As the tree matures it develops a beautiful cinnamon-colored bark.   The bark, which is extremely thick, will provide insulation and protection from insects, disease, fire, and cold.  Lightning may strike and burn through the bark and even the heartwood, but as long as a thin “lifeline” of the inner bark and cambium layer remains, transporting water and nutrients between roots and foliage, the tree will continue to live. 

After about 1500 years or so the tree will enter old age and become what is called a “monarch”.   These are the massive trees that dominate the groves and cause visitors to lower their voices as they enter the mysterious, silent world.

Eventually, as with all living things, the tree will die. Soil erosion and accumulated damage from fire, insects and disease will damage the shallow roots, the tree will start to lean, and one day a storm will finally push it to the ground.  The heartwood of the giant sequoia is imbued with tannin, which gives it the characteristic “redwood” color and protects it from insects and fungus.  It will take many centuries for the wood to slowly decompose.

Walking among these ancient trees, we felt an upwelling of wordless joy. The sequoia forests have a quiet, peaceful atmosphere, with the shaded undergrowth, the flowering dogwoods, the pine, hemlock, and fir – and standing over them, protecting, shading, and nurturing, are the old monarchs with their gentle, powerful, dignity. Despite tremendous age and the “ravages of time”, the giant sequoia retain their vigor and life force to the end.

Clicking on any photo will take you to a gallery of more pictures.  Our next article will be about the oldest trees on earth, the Bristlecone Pines.

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Found Object

June 26, 2008

Found Object, June 2008; W 21″ x D 12″ x H 5″; Stone, Walnut with stain

This is a stone we found by searching through a big bin in the yard of a rock shop near Eureka.   We found several tamari (water pool stones) with good color and shape. Mas originally planned to finish this stone in a very simple suiseki style with a wooden daiza.  One side shows beautiful color, and he chose it as the front.  About a year ago he made a rough model for the base, but had not completed the woodwork.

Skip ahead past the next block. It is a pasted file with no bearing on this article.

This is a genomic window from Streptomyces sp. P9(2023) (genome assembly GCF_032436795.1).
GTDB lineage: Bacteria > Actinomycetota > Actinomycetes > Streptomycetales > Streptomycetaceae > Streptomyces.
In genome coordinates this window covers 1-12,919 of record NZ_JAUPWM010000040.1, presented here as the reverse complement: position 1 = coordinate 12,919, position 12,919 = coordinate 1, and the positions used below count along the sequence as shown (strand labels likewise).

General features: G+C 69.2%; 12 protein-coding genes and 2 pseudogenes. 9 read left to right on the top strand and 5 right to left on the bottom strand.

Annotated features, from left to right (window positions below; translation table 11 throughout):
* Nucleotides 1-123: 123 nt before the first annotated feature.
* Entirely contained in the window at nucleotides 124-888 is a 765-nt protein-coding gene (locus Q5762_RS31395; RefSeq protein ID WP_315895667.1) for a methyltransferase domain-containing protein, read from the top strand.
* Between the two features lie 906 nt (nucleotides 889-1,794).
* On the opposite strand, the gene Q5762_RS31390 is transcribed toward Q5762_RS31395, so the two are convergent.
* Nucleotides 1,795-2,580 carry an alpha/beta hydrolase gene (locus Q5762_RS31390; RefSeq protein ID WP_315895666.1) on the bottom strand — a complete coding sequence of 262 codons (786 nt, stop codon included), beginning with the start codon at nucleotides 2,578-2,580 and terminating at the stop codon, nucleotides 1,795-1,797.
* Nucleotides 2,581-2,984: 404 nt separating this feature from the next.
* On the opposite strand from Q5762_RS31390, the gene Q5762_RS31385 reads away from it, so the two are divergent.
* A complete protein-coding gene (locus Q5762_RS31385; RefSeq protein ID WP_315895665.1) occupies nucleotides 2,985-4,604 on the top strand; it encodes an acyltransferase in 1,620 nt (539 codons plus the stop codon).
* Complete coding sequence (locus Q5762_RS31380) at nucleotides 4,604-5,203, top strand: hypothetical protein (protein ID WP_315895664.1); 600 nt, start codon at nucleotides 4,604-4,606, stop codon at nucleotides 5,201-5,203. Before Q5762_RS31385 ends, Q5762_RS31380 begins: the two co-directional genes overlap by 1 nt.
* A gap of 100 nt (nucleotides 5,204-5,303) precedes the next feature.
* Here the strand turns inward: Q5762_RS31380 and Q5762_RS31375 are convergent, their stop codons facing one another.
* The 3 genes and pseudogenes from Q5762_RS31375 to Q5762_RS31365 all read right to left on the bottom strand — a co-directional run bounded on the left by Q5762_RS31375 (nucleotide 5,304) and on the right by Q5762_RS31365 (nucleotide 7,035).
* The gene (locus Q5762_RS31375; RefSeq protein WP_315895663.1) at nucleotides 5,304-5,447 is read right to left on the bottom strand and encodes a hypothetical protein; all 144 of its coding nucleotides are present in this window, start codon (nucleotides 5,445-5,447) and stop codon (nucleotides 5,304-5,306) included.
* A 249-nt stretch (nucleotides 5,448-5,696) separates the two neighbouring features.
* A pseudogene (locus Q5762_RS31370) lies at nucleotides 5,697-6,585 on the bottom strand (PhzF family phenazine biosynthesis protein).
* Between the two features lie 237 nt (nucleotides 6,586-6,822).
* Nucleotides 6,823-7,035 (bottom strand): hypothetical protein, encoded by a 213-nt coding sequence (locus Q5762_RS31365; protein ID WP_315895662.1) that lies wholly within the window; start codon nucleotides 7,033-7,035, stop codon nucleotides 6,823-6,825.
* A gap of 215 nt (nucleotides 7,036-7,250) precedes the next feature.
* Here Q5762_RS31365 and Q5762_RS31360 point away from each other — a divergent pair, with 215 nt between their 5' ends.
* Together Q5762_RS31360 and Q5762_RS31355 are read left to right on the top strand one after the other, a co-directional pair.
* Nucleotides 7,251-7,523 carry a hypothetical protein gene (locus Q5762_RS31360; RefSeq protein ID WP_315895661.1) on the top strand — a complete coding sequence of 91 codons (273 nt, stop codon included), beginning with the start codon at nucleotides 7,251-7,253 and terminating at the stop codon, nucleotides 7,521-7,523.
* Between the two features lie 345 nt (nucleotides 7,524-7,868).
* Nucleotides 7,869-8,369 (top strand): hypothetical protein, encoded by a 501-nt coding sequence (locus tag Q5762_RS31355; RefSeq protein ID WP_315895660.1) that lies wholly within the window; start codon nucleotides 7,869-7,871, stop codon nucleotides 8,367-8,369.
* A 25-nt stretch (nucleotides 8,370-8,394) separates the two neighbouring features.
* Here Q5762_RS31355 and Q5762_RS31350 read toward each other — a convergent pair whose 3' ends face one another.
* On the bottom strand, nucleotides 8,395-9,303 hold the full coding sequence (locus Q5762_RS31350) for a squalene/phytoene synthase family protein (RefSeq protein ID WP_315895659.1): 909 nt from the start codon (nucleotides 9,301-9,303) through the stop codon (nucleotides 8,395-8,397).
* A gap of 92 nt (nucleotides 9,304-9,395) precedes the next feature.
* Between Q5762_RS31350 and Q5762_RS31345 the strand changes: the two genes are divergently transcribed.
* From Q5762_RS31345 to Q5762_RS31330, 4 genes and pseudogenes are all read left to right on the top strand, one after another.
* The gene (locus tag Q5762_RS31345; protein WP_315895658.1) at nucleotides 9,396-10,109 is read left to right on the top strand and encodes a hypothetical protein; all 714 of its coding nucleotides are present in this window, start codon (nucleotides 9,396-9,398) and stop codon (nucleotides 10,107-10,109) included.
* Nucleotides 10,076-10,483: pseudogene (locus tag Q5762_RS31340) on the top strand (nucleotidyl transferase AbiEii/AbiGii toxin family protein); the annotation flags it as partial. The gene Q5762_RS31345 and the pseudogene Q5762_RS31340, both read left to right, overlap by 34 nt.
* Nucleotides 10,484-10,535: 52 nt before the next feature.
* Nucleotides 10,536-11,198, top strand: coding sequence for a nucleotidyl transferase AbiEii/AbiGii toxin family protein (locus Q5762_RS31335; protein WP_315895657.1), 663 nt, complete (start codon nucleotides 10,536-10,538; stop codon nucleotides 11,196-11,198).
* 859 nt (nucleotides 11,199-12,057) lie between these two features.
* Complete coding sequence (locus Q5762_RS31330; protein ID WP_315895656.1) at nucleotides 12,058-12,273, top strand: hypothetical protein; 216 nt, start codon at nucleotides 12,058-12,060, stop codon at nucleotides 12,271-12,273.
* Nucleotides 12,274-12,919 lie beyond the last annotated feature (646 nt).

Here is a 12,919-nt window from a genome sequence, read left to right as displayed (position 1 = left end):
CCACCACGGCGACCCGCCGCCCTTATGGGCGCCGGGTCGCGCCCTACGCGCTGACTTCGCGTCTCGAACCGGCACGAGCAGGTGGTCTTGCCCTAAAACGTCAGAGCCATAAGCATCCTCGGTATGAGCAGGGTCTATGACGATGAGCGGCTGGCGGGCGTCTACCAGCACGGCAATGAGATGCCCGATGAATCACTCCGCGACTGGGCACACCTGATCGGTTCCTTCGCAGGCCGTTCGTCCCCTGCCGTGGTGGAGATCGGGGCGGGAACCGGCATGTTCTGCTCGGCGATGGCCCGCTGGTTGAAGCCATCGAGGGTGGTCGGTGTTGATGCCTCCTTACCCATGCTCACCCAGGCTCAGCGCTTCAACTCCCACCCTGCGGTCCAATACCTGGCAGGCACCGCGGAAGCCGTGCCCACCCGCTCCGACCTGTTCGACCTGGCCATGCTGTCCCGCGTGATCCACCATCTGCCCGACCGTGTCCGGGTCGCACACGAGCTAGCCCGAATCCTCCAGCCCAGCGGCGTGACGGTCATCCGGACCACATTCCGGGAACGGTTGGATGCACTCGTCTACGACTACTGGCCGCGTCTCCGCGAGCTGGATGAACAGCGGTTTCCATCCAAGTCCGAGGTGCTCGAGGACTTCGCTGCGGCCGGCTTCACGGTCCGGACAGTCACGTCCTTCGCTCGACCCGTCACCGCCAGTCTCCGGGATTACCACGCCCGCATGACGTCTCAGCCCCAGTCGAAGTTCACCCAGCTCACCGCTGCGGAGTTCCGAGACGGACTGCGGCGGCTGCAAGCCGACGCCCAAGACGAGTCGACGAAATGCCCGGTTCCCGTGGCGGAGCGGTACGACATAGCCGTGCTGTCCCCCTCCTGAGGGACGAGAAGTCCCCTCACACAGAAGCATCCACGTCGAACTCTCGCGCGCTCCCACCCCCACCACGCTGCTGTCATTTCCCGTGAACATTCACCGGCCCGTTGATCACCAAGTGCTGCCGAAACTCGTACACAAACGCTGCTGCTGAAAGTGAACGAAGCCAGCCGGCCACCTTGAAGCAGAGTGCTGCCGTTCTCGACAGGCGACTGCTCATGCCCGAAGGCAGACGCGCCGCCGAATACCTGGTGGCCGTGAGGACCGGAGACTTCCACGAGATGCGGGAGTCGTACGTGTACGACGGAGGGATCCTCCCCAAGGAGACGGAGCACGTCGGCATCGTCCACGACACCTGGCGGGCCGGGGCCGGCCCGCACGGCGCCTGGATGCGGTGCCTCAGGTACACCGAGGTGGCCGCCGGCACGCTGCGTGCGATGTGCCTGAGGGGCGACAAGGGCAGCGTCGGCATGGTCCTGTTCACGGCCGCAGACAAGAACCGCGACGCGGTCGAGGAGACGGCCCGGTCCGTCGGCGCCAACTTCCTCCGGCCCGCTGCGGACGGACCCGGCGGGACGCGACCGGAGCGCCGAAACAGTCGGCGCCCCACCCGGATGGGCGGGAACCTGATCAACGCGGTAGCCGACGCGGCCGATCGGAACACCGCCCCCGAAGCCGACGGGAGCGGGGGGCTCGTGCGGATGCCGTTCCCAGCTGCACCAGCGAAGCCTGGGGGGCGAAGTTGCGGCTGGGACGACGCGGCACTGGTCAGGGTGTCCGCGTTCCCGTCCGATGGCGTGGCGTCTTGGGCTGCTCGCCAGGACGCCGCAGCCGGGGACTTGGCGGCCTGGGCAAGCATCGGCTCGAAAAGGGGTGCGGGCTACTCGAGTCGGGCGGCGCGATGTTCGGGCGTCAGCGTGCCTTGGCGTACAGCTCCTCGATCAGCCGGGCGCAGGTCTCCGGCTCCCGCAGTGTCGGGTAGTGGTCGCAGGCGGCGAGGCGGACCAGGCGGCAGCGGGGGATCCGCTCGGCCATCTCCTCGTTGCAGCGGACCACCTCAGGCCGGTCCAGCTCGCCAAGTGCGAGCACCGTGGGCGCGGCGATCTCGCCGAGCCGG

Original Front

Original Back

Then, a few weeks ago, a friend told us about a mill up in Santa Rosa that sells pieces of hardwood as scrap.  When we went there we discovered a mountain of solid walnut slabs. Searching through the pile was like stone-collecting on the river – from among the thousands of pieces we selected a few.

After we got home Mas was looking at the smallest slab and thought it was so interesting.  While he had it up on the table to study he remembered this stone, and thought that maybe they might fit together.

Mas tried different orientations and locations for the stone, looking for the best combination.  He tried turning the stone around and using the less colorful back as the new front, and found that the rough, subdued, appearance of the stone harmonized with the wabi-sabi feeling of the wood.  In this orientation, the movement and lines of the stone and slab echo each other, creating a unified composition.   I find it quite remarkable – a rock found in a bin and a piece of wood found on a scrap heap seem to fit together as if intended.

Mas did very little work on the wood.  He made a shallow seat for the stone, just deep enough to hold it upright, removed the bark at the front and slightly carved the edge of the slab.  He finished the piece by applying a light stain and flat varnish to bring out and preserve the natural wood color.  In this way, Mas tried to show the simplicity and purity of the wood and stone.